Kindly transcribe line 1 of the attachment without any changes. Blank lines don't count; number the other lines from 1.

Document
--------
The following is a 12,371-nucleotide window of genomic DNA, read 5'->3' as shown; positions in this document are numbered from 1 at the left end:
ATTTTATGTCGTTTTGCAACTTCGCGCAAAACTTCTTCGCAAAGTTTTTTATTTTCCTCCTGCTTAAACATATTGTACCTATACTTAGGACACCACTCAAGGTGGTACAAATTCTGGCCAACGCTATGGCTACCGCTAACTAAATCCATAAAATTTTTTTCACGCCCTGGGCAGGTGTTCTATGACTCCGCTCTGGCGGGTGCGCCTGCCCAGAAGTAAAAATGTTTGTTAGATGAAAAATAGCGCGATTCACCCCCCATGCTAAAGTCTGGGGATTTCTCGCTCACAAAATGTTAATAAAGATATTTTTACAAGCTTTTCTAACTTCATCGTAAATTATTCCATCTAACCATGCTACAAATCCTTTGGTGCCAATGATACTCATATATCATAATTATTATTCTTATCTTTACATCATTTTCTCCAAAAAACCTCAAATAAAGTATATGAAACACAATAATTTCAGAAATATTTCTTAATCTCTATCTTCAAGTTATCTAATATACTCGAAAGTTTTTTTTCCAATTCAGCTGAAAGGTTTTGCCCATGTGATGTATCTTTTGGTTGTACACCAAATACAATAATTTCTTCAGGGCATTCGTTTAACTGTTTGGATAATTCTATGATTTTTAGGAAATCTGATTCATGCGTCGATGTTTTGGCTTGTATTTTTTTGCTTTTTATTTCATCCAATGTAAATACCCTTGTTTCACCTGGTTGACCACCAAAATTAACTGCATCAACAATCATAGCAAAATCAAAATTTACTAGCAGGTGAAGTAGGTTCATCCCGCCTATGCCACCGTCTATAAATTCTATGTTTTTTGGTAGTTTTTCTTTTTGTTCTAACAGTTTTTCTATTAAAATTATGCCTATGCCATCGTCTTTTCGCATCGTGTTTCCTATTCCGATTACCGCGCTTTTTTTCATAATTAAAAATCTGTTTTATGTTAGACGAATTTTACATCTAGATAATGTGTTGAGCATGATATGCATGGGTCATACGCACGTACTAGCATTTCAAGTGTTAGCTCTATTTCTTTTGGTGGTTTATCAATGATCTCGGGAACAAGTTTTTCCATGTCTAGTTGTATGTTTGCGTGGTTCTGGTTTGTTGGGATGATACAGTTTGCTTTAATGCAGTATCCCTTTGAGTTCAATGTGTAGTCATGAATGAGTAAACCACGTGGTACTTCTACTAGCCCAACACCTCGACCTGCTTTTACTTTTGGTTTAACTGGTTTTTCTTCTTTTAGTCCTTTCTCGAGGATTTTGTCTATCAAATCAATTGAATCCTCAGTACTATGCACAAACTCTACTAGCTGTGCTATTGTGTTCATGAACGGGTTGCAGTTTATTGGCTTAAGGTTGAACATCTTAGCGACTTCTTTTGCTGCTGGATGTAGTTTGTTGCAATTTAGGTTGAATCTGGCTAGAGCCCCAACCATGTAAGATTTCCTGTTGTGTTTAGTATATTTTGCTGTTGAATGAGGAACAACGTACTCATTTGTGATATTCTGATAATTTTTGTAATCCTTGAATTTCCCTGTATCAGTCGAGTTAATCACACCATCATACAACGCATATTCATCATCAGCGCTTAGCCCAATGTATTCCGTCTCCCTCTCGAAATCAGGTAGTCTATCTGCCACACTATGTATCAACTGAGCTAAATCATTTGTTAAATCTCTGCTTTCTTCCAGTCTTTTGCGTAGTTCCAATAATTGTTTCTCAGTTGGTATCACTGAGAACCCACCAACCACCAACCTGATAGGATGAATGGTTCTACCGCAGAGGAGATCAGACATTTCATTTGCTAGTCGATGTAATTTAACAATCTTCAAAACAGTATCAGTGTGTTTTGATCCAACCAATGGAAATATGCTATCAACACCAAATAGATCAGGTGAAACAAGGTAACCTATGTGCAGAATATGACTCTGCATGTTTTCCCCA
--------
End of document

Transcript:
The following is a 12,371-nucleotide window of genomic DNA, read 5'->3' as shown; positions in this document are numbered from 1 at the left end: